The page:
Fairtrade Fortnight: we’re getting personal

February 28, 2018 7:13 am Published by Leave your thoughts

February sees the start of Fairtrade Fortnight: at Naturally Good Food we do all we can to promote this. We’re highlighting some of our Fairtrade brands this month and next, taking a look at just what the Fairtrade mark means, and following the story of some products from harvest to shelf. We’re proud to stock a range of Fairtrade products: sugar, chocolate, rice, quinoa, tea, coffee, oil and more. These goods all go the extra mile in terms of fairness, sustainability and quality, taking us just a little bit closer to a fairer world.

Sometimes, though, it can feel a bit impersonal buying Fairtrade products from a website – a little divorced from the whole process and the stories behind the products. To try to redress this, we thought we’d share one particular story from the Fairtrade movement. It involves Fairtrade sugar, which we stock, and is a really good example of just why Fairtrade matters, and just what a lot of good you, the customer, can do.

The story of the Kasinthula sugar-growers

Sugar is one of the world’s most valuable agricultural commodities – but growing it isn’t necessarily profitable. The Kasinthula sugar-growers live in Malawi, where life is particularly difficult. The twice-yearly rains bring floods to their area, while droughts during the rest of the year make famine a distinct possibility. There’s widespread poverty and low levels of literacy. Few people can afford to keep livestock; many scrape a living by labouring on sugar plantations. Ironically, the land is fertile – but a lack of money for investment has prevented it being used to its full potential.

Sugar-cane is an ideal crop for Malawi

Land in Kasinthula has been converted to grow sugar-cane

The Kasinthula Cane Growers Association (KCGA) was set up in 1996. An area of unproductive land was improved and converted to sugar cane production. The initiative now provides employment for around 800 permanent and seasonal field workers.

One of those who has benefited is Henry Matenda, who owns a 2.5 hectare plot of land on which he grows sugar for the KCGA. He’s married to Agnes and has a daughter Esthery (7) and son Chris (2). In his spare time, Henry likes playing and watching football (choosing to support Liverpool!).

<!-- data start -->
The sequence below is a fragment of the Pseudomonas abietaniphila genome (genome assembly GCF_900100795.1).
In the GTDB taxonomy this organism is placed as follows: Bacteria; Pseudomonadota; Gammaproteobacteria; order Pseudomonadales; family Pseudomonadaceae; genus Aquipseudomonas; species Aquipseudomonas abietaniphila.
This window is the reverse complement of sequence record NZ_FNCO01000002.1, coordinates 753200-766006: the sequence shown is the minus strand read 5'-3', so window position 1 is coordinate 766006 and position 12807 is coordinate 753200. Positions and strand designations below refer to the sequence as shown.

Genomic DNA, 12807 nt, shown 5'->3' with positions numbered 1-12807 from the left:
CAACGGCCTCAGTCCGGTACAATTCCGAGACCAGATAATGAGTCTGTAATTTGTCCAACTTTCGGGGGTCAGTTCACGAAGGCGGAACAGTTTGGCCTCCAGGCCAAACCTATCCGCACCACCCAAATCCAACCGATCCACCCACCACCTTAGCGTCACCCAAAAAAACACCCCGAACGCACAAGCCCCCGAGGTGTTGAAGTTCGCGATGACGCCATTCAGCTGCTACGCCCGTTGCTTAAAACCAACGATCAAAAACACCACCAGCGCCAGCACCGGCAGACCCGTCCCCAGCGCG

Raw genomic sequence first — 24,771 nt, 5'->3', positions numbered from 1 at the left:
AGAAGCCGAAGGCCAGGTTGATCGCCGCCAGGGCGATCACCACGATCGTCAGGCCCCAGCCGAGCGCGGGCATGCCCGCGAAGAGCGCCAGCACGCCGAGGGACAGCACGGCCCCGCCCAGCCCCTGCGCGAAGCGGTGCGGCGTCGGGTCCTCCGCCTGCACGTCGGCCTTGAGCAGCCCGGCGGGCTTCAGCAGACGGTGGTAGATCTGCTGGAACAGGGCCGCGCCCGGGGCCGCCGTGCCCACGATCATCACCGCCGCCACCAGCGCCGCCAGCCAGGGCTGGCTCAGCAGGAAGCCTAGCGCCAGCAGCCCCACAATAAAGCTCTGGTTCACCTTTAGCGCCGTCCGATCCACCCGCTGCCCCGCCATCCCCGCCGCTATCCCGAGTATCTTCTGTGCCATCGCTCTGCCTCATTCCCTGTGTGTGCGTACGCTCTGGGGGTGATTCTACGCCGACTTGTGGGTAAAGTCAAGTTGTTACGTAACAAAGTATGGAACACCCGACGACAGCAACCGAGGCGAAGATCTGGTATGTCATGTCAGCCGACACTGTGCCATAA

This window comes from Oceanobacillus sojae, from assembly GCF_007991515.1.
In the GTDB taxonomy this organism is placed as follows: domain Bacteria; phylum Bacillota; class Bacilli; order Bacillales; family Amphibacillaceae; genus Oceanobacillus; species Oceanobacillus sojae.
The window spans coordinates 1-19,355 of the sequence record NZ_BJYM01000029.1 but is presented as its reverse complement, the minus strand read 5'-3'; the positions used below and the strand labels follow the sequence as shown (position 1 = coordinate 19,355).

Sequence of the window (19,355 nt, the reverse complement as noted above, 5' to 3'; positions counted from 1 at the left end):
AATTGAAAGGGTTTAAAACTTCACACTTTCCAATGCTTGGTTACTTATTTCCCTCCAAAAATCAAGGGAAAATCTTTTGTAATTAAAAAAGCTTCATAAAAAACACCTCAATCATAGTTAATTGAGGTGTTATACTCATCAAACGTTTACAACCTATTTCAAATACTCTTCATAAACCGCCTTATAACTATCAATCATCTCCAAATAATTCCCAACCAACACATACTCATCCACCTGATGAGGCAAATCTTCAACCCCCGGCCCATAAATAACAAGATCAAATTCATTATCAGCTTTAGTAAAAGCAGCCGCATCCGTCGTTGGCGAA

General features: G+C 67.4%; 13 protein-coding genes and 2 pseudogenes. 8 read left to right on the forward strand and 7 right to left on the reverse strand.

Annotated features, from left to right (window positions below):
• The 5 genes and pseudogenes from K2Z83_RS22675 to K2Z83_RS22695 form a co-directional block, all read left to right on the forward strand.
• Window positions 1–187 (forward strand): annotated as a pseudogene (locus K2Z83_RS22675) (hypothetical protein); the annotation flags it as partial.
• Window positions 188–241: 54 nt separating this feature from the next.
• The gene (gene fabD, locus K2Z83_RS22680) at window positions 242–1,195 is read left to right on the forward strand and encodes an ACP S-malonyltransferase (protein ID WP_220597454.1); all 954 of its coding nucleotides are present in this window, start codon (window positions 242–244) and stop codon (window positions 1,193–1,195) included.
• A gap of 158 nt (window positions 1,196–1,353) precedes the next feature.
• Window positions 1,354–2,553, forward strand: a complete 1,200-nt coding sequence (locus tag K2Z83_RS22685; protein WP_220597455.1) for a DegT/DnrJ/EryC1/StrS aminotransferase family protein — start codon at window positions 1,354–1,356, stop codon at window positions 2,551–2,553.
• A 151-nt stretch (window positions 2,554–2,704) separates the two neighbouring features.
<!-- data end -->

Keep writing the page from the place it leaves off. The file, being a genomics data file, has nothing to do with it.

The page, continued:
Fairtrade Fortnight: the difference you make

The Fairtrade premium has made a huge difference to Henry’s family’s life and to the wider Kasinthula area. There’s now a primary school, which his children can attend. Six computers and three printers have been donated to local high schools and school fees have been paid.

Boreholes supply clean water to local villages – one project provides tap water to homes in Salumeji village. The Kasinthula Bilharzia Clinic is treating bilharzia with new and effective drugs and has been extended into a full healthcare clinic. Four bicycle ambulances have been bought.

Electricity has been provided for the first time to individual households, enabling farmers to buy radios and televisions, and fridges to keep food fresh in the tropical heat. Electric lighting makes it easier for children to do their homework at night. Most members of the KCG have also replaced their leaky grass-thatched huts with brick-built houses with corrugated iron roofs.

Meanwhile, the plantation continues to grow and develop, allowing more households to improve their standard of living and giving everyone in the area greater hope for the future.

Make a personal difference

Fairtrade sugar can make a big difference, for a small cost

A bag of sugar is a small thing – but makes a big difference

Buying a bag of Fairtrade sugar is a small thing, but one that can have a big impact. If you choose a Fairtrade product this Fairtrade Fortnight, you make a real difference to people like Henry and his family, and to all the other Fairtrade projects and farmers around the world.

Click here to see a good selection of the Fairtrade products we stock.

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This post was written by Yzanne

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